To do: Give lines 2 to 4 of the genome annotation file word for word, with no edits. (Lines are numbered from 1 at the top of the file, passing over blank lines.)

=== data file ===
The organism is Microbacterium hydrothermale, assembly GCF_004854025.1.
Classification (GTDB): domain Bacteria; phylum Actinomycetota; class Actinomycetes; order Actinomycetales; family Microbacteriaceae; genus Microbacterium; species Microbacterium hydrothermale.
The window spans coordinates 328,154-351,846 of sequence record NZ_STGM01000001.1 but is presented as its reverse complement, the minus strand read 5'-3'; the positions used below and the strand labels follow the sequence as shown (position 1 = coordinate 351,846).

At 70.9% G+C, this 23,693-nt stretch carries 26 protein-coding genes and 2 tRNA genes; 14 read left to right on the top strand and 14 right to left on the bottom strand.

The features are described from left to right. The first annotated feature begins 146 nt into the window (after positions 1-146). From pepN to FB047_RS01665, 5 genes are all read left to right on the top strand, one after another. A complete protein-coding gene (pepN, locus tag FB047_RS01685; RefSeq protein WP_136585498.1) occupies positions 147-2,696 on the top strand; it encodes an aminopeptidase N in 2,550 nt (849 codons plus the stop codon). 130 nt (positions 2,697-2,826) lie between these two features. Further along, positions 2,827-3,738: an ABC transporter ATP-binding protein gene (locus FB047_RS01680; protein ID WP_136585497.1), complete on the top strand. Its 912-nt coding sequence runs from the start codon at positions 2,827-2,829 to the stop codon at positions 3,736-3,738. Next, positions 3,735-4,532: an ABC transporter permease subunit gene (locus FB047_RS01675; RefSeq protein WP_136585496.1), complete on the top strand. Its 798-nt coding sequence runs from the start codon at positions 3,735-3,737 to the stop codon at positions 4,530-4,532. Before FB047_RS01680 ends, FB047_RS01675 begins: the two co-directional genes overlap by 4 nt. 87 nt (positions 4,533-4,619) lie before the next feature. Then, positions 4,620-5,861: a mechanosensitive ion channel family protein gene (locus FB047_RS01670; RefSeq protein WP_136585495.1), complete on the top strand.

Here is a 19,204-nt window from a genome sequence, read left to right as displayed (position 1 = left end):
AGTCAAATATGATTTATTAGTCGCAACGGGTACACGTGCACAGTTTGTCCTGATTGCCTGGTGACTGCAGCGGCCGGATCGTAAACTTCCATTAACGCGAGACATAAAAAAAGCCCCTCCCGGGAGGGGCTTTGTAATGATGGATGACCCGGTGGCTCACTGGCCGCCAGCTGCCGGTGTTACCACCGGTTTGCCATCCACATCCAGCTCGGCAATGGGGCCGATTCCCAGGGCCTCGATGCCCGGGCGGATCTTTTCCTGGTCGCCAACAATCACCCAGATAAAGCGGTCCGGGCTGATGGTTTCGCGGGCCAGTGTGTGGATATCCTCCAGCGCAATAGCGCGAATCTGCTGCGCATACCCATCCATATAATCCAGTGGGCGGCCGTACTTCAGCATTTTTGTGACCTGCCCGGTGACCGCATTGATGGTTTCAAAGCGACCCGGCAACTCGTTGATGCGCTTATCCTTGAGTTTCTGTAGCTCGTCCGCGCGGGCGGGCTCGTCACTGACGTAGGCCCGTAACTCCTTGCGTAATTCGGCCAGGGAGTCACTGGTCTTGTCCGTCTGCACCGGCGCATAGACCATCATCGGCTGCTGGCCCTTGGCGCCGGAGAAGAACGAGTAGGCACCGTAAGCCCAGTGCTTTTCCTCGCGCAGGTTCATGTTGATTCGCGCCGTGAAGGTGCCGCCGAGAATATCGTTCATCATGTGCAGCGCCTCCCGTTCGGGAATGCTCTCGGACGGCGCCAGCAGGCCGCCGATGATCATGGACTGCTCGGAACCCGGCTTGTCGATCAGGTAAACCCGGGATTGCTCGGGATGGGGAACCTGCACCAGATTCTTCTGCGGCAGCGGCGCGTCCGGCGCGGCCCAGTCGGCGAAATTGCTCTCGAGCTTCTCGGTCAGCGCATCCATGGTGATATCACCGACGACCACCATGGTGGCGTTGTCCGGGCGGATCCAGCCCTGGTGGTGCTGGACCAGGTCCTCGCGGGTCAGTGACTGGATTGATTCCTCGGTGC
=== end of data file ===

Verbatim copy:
Classification (GTDB): domain Bacteria; phylum Actinomycetota; class Actinomycetes; order Actinomycetales; family Microbacteriaceae; genus Microbacterium; species Microbacterium hydrothermale.
The window spans coordinates 328,154-351,846 of sequence record NZ_STGM01000001.1 but is presented as its reverse complement, the minus strand read 5'-3'; the positions used below and the strand labels follow the sequence as shown (position 1 = coordinate 351,846).

At 70.9% G+C, this 23,693-nt stretch carries 26 protein-coding genes and 2 tRNA genes; 14 read left to right on the top strand and 14 right to left on the bottom strand.